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CDA Declared Unconstitutional

Magazine article Editor & Publisher

CDA Declared Unconstitutional

Article excerpt

The Internet should have just as much First Amendment protection as a newspaper, a panel of judges has ruled in Philadelphia.

In a closely watched challenge to the Communications Decency Act (CDA), the judges ruled 3-0 that this section of the Telecommunications Act of 1996, signed into law earlier this year, was unconstitutional and they granted a preliminary injunction against its enforcement. Criminal penalties, as proscribed in the law, include fines up to $250,000 and two years in prison.

"I conclude inexorably . . . that the CDA reaches speech subject to the full protection of the First Amendment, at least for adults," wrote Chief judge Dolores K. Sloviter of the U.S. Court of Appeals for the 3rd Circuit.

"It would appear that the extent of the abridgment of the protected speech of adults that has been shown the CDA would effect is too intrusive to be outweighed by the government's asserted interest, whatever its strength, in protecting minors from access to indecent material," Sloviter stated.

The First Amendment, she continued, "should not be interpreted to require us to entrust the protection it affords to the judgment of prosecutors. Prosecutors come and go. Even federal judges are limited to life tenure. The First Amendment remains to give protection to future generations, as well."

The judges' decision came after two lawsuits, which later were combined, challenged the act. One is known as the American Civil Liberties Union, et al. vs Janet Reno, Attorney General of the United States, and the other as the American Library Association, et al. vs. United States Department of Justice.

In all, there were nearly 50 plaintiffs and numerous amici curiae (friends of the court) briefs, many from newspaper and journalists associations.

All three of the judges issued separ-ate opinions on their unanimous ruling.

Judge Ronald L. Buckwalter of the U.S. District Court for the Eastern District of Pennsylvania found that the terms "indecent" and "patently offensive," as used in the statute, were so vague as to be unconstitutional.

"If the government is going to intrude upon die sacred ground of the First Amendment and ten its citizens that their exercise of protected speech could land them in jail, the law imposing such a penalty must clearly define the prohibited speech not only for the potential offender but also for the potential enforcer," Buckwalter wrote.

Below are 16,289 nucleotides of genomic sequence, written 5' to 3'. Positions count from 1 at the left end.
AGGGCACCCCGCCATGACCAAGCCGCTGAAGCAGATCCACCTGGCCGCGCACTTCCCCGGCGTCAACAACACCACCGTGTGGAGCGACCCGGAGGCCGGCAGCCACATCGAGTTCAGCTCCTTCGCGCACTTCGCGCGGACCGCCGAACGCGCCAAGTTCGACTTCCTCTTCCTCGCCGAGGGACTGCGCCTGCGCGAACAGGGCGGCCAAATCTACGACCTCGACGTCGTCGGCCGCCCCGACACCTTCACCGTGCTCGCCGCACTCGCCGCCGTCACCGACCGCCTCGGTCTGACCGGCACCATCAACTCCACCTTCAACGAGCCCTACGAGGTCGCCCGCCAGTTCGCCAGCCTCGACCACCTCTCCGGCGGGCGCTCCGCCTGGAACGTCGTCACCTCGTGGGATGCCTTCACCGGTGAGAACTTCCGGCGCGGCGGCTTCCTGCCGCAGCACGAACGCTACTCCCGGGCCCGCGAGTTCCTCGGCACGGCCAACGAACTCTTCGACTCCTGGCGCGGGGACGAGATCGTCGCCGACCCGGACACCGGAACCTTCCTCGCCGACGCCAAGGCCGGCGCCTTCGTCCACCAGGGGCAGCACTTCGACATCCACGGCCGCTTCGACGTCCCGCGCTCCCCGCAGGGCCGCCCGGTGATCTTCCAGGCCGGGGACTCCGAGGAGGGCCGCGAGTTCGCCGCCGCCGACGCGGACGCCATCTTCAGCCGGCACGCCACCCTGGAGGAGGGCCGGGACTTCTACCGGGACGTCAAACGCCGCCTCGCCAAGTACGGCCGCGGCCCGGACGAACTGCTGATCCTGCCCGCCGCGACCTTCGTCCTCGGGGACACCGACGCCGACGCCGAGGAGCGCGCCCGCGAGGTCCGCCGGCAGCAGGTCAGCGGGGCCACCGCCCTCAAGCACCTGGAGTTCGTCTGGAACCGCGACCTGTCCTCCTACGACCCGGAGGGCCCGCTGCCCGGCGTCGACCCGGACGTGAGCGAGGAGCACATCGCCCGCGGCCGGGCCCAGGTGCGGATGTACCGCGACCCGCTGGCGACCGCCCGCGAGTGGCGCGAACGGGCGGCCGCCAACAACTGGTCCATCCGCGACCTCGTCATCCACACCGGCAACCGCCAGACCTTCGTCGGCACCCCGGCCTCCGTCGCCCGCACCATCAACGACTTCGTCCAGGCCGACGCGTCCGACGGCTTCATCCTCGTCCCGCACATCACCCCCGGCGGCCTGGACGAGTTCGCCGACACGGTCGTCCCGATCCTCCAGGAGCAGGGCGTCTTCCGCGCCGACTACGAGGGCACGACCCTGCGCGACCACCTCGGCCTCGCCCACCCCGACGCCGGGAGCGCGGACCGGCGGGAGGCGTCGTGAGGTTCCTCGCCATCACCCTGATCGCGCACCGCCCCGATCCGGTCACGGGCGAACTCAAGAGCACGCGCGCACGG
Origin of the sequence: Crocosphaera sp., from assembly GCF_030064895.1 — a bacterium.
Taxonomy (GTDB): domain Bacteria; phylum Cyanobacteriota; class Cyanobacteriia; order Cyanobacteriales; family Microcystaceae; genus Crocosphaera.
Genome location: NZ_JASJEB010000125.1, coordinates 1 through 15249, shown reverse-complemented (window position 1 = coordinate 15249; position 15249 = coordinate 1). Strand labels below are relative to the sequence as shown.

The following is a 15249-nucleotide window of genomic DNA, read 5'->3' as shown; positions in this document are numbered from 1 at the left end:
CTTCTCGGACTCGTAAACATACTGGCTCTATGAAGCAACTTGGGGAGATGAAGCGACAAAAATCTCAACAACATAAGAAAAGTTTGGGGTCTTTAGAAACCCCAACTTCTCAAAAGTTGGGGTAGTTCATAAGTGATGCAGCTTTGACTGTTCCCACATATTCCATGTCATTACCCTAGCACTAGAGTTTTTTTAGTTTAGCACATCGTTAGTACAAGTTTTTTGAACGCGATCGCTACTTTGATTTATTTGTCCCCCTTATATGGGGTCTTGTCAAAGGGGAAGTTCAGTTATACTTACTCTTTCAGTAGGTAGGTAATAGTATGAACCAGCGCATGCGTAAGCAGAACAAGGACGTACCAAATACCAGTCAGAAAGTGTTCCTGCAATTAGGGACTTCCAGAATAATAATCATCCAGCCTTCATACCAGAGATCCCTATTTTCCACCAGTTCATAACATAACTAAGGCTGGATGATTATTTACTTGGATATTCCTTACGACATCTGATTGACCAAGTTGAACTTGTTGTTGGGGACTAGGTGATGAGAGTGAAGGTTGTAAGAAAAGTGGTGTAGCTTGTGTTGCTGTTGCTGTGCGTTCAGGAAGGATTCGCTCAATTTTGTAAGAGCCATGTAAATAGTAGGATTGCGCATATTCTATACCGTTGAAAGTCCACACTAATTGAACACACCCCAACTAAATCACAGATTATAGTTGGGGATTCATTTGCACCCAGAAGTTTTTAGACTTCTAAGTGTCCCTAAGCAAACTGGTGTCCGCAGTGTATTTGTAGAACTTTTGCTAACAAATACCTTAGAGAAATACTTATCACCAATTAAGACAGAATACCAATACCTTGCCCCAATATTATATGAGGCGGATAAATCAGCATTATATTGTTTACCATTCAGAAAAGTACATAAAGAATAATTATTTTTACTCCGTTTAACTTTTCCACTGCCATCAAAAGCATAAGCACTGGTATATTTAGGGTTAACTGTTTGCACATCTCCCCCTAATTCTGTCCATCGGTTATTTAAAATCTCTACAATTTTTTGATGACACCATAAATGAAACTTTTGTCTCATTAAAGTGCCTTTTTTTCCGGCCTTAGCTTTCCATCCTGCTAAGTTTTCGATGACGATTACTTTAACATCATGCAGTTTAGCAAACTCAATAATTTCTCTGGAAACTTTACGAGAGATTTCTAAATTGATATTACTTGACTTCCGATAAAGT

Although Buckw-alter found the present act unconstitutional, he noted that, "it is too early in the development of this new medium to conclude that other attempts to regulate protected speech within the medium will fail a challenge. . . . I specifically do not find that any and all statutory regulation of protected speech on the Internet could not survive constitutional scrutiny."

Judge Stewart Dalzell, also from the district court, noted that, "The government may only regulate indecent speech for a compelling reason, and in the least restrictive manner."

Dalzell wrote that he found the CDA unconstitutional, "and that the First Amendment denies Congress the power to regulate protected speech on the Internet. . . ."

"To understand how disruptive the CDA is to Internet communication, it must be remembered that the Internet evolved free of content-based considerations," he added. "The content of the data was, before the CDA, an irrelevant consideration."

The act, Dalzell wrote, would "undermine the substantive, speech-enhancing benefits that have flowed from the Internet."

The diversity of content would diminish, the economic costs of compliance would drive out potential speakers, and the parity among speakers would be gone, he noted.

"Perversely, commercial pornographers would remain relatively unaffected by the act, since we learned that most of them already use credit card or adult verification anyway," Dalzell added.

The "government's asserted failure" of the Internet rests on the implicit premise that too much speech occurs in that medium, and that speech there is too available to the participants, Dalzell wrote. …

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